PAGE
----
R/T badging has been found on Dodge vehicles since the 1960s – the two letters standing for Road/Track. They are models with a duality of purpose – not overly compromised in either scenario, but accomplished in both. The Charger R/T and R/T Scat Pack take that duality and equip it to a family 4-door saloon, packing practicality and performance in an affordable package. The R/T models may not be anywhere near the Hellcat’s contained mayhem, but with two V8’s available both exclusively with rear-wheel drive; they’re the quintessential muscle car in the traditional, tire-smoking American way!
With doors that open wide, you’d think it easy to get in and out of the Charger R/R – but rear occupants will find it particularly difficult with the sloping roofline getting in the way. The doors are also heavy and awkward to close. The quirks of the roofline continue once inside, where adult rear passengers won’t find abundant head room – though hip, leg, and shoulder room are all copious. Front passengers will just about get lost in the space available, though drivers may find it awkward finding a comfortable position for maximum visibility. Chunky roof pillars obscure visibility, and the narrow rear wind screen and high belt line don’t help matters. A rear view camera is standard to curb the issue, but it’s a problem nonetheless.
But the Charger R/T’s biggest downfall is the quality of the materials. The trim panels lack refinement, and the plastics don’t feel as if they’ll stand the test of time.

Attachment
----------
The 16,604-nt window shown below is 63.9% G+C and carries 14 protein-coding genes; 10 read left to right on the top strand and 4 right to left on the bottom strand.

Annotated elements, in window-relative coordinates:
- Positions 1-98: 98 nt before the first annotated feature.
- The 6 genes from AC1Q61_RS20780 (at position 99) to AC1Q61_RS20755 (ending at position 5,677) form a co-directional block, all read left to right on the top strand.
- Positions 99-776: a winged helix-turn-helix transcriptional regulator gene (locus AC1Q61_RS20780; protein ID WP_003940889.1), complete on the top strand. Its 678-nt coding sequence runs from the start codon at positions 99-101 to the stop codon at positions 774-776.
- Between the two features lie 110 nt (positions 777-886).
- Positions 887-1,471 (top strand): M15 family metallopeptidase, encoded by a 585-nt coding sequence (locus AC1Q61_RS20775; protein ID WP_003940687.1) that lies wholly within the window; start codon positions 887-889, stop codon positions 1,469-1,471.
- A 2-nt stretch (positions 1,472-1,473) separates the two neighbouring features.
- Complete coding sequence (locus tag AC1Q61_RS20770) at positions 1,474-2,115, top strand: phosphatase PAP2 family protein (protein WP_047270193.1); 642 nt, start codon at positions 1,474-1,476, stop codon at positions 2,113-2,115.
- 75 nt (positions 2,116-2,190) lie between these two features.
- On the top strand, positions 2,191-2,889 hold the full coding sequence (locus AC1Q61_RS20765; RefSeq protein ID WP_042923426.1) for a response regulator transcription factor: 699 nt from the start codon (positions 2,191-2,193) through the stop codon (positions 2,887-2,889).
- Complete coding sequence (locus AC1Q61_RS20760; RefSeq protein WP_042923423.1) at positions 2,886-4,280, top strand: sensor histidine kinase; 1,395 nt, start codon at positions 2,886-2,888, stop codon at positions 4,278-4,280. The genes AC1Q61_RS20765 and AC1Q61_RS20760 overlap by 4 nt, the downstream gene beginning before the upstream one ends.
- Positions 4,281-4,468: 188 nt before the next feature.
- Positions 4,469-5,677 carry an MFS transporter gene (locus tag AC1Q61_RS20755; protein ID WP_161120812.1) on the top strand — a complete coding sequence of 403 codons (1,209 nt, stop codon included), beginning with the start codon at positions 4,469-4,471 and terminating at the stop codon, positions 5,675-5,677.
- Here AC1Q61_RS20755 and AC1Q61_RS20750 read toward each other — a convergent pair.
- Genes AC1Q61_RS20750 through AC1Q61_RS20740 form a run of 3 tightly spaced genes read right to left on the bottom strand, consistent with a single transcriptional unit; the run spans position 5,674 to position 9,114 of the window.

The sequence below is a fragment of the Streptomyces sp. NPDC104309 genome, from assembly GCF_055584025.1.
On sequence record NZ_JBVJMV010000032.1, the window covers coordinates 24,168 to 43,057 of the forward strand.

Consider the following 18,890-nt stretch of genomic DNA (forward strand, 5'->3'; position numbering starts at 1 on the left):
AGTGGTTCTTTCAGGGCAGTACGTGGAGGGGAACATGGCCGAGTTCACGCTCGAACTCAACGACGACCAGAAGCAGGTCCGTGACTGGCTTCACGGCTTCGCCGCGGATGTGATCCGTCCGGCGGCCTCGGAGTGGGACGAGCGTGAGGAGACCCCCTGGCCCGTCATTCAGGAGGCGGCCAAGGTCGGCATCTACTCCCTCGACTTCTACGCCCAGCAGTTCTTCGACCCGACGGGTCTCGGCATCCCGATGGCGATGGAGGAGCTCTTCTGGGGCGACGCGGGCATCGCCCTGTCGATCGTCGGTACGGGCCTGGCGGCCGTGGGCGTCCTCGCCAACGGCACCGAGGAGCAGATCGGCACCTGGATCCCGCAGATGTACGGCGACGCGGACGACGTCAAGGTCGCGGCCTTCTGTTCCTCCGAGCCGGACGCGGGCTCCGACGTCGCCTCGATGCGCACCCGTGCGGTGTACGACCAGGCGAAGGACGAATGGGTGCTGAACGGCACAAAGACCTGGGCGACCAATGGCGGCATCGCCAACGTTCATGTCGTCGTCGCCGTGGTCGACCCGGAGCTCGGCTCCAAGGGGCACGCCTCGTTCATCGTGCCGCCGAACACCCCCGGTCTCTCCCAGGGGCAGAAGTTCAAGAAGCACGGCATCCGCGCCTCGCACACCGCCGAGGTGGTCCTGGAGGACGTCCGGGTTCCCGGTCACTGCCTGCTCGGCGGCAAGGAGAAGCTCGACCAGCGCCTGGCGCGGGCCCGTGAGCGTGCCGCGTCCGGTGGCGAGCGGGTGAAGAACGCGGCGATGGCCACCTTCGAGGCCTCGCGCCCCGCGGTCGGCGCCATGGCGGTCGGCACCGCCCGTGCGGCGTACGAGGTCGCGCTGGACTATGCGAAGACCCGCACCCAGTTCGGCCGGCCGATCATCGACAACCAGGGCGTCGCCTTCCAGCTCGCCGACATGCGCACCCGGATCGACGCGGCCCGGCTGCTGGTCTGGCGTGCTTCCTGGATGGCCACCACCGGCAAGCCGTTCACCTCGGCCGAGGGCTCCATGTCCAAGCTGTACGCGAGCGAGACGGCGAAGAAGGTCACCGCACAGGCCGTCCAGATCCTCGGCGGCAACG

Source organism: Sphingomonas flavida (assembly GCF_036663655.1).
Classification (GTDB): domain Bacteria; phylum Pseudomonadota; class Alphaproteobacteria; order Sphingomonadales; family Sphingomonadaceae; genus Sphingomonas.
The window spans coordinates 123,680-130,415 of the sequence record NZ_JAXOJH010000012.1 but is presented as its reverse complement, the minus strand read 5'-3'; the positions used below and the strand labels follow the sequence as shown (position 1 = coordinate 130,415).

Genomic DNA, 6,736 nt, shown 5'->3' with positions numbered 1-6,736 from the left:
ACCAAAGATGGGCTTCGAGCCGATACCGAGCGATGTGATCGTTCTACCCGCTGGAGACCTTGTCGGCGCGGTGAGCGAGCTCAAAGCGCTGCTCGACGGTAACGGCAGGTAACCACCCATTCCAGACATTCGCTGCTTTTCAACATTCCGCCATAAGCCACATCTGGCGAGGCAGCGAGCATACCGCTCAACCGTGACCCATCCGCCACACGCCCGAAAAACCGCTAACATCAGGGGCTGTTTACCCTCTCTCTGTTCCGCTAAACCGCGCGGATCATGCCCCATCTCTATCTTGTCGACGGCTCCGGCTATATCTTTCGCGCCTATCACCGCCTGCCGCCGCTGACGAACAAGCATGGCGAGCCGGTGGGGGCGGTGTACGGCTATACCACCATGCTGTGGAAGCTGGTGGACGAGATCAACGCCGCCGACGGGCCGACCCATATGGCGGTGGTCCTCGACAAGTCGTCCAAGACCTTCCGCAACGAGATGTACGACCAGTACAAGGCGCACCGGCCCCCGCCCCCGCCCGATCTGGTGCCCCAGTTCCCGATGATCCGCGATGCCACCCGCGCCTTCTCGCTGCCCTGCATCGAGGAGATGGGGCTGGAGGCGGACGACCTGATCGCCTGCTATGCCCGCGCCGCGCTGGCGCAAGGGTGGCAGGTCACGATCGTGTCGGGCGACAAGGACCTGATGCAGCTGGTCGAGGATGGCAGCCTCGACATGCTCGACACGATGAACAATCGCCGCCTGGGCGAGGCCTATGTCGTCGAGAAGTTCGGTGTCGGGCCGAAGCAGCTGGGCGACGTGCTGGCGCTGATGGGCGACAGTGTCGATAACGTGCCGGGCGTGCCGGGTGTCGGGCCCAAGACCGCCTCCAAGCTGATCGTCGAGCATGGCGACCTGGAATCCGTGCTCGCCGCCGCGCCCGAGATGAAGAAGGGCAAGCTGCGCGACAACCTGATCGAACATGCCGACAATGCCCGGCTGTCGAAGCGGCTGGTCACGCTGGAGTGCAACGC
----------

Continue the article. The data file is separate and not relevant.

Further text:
To live up to their road and track promise, R/T models are equipped with upgraded brakes, sport tuned suspension, and 20-inch wheels. Though the ride is firm, the sports suspension offers better damping than lesser models. Even on rougher roads, the ride seldom crosses the line between firm and jarring. But it is firm enough to ensure that on any road, bumps of any size are felt – not always a bad thing. The upgraded brakes do a fine job of stopping the R/T, but the Brembo high-performance brakes on the R/T Scat Pack are even stronger, and resist fade better under heavy duress. The Scat Pack also receives even more aggressive suspension settings than the standard R/T, compromising the ride quality further on road – but improving it vastly on track.
The steering is heavily weighted – but when travelling at speed it adds a layer of stability to the drive that’s admirable.
As is the Dodge way, under the hood all you’ll find are HEMI V8s in the R/T and R/T Scat Pack. The R/T’s 5.7-liter motor generates 370 horsepower and 395 lb-ft of torque. The Scat Pack trades the 5.7 in for a 6.4-liter V8 with 485hp and 475 lb-ft, with a claimed 0-60mph time in the low 4 second range according to Dodge. Both models feature rear-wheel drive exclusively, and only one transmission is available – an 8-speed automatic from ZF with shift paddles mounted to the steering wheel.
The R/T can notably be equipped with the Plus Group of equipment, which includes xenon headlights, heated and ventilated sports seats, leather upholstery, heated rear seats, and a heated steering wheel. The R/T Scat Pack features 8-way power adjustable sports seats, though optional leather and simulated suede upholstery is optional that includes heated and ventilated front seat functionality, and heated rear seats. Available safety features include lane departure warning blind spot monitors, and forward autonomous emergency braking to earn the Charger an overall safety rating of five out of five stars from the NHTSA.
Though it may lack in quality and outright dynamism, it’s a robust performer with heaps of character and HEMI power. Its flaws can also be forgiven if only for the price. The Brembo brakes on the R/T Scat Pack and its larger engine make it worth the extra price.